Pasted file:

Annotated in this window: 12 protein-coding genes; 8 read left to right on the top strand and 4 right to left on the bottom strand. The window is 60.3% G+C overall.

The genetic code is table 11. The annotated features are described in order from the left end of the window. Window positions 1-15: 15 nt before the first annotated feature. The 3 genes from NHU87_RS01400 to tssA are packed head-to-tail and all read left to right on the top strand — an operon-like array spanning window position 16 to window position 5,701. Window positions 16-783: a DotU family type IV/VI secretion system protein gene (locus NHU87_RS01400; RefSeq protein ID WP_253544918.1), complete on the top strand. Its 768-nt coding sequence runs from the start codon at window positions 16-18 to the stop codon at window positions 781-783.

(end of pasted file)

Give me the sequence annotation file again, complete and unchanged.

Annotated in this window: 12 protein-coding genes; 8 read left to right on the top strand and 4 right to left on the bottom strand. The window is 60.3% G+C overall.

The genetic code is table 11. The annotated features are described in order from the left end of the window. Window positions 1-15: 15 nt before the first annotated feature. The 3 genes from NHU87_RS01400 to tssA are packed head-to-tail and all read left to right on the top strand — an operon-like array spanning window position 16 to window position 5,701. Window positions 16-783: a DotU family type IV/VI secretion system protein gene (locus NHU87_RS01400; RefSeq protein ID WP_253544918.1), complete on the top strand. Its 768-nt coding sequence runs from the start codon at window positions 16-18 to the stop codon at window positions 781-783.